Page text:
Sunday, June 17, 2007

Prelude to Foundation

Prelude to Foundation

Isaac Asimov

  —   Book

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Ficiton, Science Fiction

Foundation fans are wild about Harry. Harry Seldon, the creator of psychohistory— a word which, unfortunately, is ineptly drummed into the reader's skull in this Foundation prequel. I liked the book quite well except for its harping on that one word. I would have much preferred it to have remained unnamed until some later point in its history, as this book is the story of how psychohistory went from being a possibility to a plausible exercise, and it grates on me to hear such a term bandied about before its capabilities are fully defined.

Besides, how often do you have to say that word before you realize that that's too darned long to say? "I'm not sure if I'll ever make psychohistory a reality" is fine the first dozen times, but after that you've either got to stop whining or come up with something new to call it. Even initialling it might help.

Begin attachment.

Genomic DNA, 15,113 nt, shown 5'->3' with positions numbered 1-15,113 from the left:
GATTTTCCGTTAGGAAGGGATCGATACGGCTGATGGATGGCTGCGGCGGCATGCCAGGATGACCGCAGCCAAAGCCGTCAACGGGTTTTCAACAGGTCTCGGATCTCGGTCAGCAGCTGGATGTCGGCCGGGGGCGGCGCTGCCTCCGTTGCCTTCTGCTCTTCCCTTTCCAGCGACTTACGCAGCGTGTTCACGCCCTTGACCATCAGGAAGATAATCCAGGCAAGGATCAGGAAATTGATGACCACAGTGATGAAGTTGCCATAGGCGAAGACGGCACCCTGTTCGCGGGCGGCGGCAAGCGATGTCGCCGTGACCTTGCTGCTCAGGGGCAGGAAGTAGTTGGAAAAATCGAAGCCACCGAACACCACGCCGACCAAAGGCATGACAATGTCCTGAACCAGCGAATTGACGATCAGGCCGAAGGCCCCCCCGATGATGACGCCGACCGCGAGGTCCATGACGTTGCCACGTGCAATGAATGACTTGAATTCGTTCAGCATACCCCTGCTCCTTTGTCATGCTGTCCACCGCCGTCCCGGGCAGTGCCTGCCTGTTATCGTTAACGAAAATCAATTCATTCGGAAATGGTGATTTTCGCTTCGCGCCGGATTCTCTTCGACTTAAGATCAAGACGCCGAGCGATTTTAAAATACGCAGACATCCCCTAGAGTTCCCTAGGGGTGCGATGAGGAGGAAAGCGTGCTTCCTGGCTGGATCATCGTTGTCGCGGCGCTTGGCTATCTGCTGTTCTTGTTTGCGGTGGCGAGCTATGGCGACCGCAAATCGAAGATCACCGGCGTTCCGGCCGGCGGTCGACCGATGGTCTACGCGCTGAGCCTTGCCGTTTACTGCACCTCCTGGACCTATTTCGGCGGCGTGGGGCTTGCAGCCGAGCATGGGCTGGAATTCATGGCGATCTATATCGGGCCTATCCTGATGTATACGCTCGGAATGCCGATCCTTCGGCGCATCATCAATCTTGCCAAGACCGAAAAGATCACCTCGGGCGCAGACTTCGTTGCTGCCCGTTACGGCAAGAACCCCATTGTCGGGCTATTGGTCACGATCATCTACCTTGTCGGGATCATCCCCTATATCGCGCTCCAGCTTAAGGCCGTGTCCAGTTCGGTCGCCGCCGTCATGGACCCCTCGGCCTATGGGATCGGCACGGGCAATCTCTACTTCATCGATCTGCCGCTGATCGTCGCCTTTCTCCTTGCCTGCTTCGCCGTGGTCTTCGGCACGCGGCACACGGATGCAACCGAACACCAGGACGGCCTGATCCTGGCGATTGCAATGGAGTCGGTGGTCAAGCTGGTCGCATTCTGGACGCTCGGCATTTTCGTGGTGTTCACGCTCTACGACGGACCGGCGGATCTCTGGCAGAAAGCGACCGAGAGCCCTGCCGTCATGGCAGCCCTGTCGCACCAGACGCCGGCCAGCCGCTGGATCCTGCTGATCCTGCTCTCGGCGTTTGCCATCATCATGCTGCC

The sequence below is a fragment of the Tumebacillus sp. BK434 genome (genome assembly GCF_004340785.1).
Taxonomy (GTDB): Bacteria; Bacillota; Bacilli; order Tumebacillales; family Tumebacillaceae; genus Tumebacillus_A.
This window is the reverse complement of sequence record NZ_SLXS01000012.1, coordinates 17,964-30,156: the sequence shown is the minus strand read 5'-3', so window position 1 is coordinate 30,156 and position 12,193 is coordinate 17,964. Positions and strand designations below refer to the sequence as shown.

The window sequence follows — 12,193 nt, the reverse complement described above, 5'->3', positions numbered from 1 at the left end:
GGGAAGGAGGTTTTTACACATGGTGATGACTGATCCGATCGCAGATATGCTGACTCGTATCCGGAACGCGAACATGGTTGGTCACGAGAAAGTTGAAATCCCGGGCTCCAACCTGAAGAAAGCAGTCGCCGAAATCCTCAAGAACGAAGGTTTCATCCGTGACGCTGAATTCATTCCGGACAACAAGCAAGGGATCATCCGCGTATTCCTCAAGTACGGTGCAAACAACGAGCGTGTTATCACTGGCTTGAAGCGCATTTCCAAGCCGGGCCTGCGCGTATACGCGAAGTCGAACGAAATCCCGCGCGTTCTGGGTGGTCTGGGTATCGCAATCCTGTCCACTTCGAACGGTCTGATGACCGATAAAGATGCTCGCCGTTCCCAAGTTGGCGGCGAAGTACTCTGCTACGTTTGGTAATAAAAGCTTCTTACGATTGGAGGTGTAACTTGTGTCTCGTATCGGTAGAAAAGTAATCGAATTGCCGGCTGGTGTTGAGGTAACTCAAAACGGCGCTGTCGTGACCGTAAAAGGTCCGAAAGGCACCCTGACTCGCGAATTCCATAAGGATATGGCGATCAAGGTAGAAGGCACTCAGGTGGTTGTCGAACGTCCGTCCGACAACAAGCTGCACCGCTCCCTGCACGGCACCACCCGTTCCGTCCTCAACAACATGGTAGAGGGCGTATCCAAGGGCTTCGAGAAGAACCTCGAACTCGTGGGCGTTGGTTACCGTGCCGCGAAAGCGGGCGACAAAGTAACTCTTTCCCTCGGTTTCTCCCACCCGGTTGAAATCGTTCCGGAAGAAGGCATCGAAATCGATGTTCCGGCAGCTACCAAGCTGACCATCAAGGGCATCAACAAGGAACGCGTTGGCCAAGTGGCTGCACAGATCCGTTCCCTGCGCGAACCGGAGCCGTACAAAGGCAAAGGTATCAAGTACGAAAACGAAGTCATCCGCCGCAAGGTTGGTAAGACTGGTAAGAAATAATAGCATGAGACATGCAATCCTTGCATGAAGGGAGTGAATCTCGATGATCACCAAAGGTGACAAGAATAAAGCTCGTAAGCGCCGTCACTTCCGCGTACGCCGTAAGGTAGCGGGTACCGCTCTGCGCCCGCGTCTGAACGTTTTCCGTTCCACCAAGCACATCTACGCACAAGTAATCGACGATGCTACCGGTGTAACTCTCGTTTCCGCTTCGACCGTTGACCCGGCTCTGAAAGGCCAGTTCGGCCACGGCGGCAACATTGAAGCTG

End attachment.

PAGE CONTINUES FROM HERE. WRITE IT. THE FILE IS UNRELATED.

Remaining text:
But anyway, this is an interesting tour of Trantor, hub of the Empire. Asimov fans will meet cultural descendents they will recognize, and perhaps even a few remnants of Asimov's Empire novels. (Some of his earliest works, including those set on a decaying Earth, are considered "Empire" novels.) It's not quite in the style of his original Foundation novels, which followed a fairly predictable course of problem solved by unconventional and fairly intelligent solution which was predicted but not too specifically by Seldon playing the laws of averages. This is little more than a travelogue, with the tension lessened by the fact that we know Seldon's going to figure it out sooner or later. Oh, well, nothing's perfect, and it's obvious that Asimov enjoyed writing these.

Come to think of it, he enjoyed writing everything. On every subject. Did you know the man published things in every Dewey Decimal category?

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